During a listening session, a resident discussed the issues she considers important.


While small group listening sessions provided us insight from the most engaged residents, we also wanted to hear from those who may be too busy to attend meetings or simply have other priorities. So we invited residents to share their thoughts through quick surveys.

One side of the survey had checkbox answers. The other side asked, “If you could change something about the local news, what would you change?”

We took our survey to libraries, food banks, schools, and churches, thanks to the collaboration of local institutions. In each of those places, we set up a colorful display of greeting card-size surveys that take just a minute to fill out. Our setup included a set of chairs to welcome people to sit down and take their time. In most cases, we didn’t need to approach individuals — they approached us, excited about the opportunity to share their thoughts on local news and information. To our delight, many respondents not only filled out the survey, but sat down to engage in a longer conversation, offering suggestions on what a local news outlet could look like, and volunteering to work with us to get it started.

The payoffs of deep listening

In all, we spoke with two dozen community connectors, facilitated five listening sessions, and gathered surveys from more than 250 people.

We could have gathered data more quickly by using an online survey or farming out this process to a third party. But taking the time — and it does take time — to meet residents where they are and create opportunities for conversation resulted in much more than quantifiable data. It formed the foundation of trust with this community, by indicating that we valued their voices, thoughts, questions, and collaboration. Aside from a wealth of data, these are a few of the outcomes of this deep listening process:

  • Personal relationships: As I met with community connectors, I got to know them, their work, and their ideas. As I facilitated workshops and conducted surveys, often accompanied and assisted by other local journalists and community organizers, we got to know residents face to face, and they got to know us. If they had questions about the survey and what it would be used for, we could answer. If they had ideas of other places to take surveys to, we welcomed their suggestions. In fact, one resident I met early on in the survey process was so enthusiastic about the project that he joined our small team, providing support and contacts that enabled us to reach many more people.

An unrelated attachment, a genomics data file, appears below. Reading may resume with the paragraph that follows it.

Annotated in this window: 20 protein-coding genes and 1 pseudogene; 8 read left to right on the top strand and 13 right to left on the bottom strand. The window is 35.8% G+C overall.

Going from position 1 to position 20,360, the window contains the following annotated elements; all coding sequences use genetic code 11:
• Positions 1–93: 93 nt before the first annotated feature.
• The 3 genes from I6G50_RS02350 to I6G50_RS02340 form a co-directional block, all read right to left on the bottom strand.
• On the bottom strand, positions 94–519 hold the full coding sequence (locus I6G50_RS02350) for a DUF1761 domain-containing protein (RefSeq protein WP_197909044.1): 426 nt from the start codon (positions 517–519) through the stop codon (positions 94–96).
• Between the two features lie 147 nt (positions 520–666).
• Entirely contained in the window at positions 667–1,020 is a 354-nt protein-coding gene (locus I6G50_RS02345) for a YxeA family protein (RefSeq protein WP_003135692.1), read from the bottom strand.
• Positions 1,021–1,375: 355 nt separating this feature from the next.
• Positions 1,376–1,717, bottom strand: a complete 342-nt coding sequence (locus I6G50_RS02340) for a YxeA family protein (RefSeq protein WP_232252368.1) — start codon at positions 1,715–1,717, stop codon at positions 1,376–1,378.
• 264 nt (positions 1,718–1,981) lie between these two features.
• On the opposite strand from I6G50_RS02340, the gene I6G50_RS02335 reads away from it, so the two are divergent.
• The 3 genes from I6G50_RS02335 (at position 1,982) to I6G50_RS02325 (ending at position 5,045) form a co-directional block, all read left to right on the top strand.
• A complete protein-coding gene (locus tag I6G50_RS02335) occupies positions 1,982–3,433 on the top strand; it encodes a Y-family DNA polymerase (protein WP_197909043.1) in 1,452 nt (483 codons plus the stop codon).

• Institutional relationships: Setting up a table in a library lobby, or facilitating a workshop at a women’s group were the outgrowth of many months of relationship building. These partners offered not only space but invaluable insight to help us reach residents effectively. For example, the branch manager of the César Chávez Library — someone who thinks constantly about how to effectively engage with diverse residents — provided feedback to our initial survey that resulted in a design that was easier to take, more transparent about our goals, and not so intrusive about personal information. The director of a community health clinic suggested ways to design activities for our listening sessions that would be inclusive of residents with low literacy. We developed relationships with schools, food banks, churches, and community organizations, all of whom are eager to welcome us back and partner in other ways.
A resident fills out a survey in the lobby of a local library.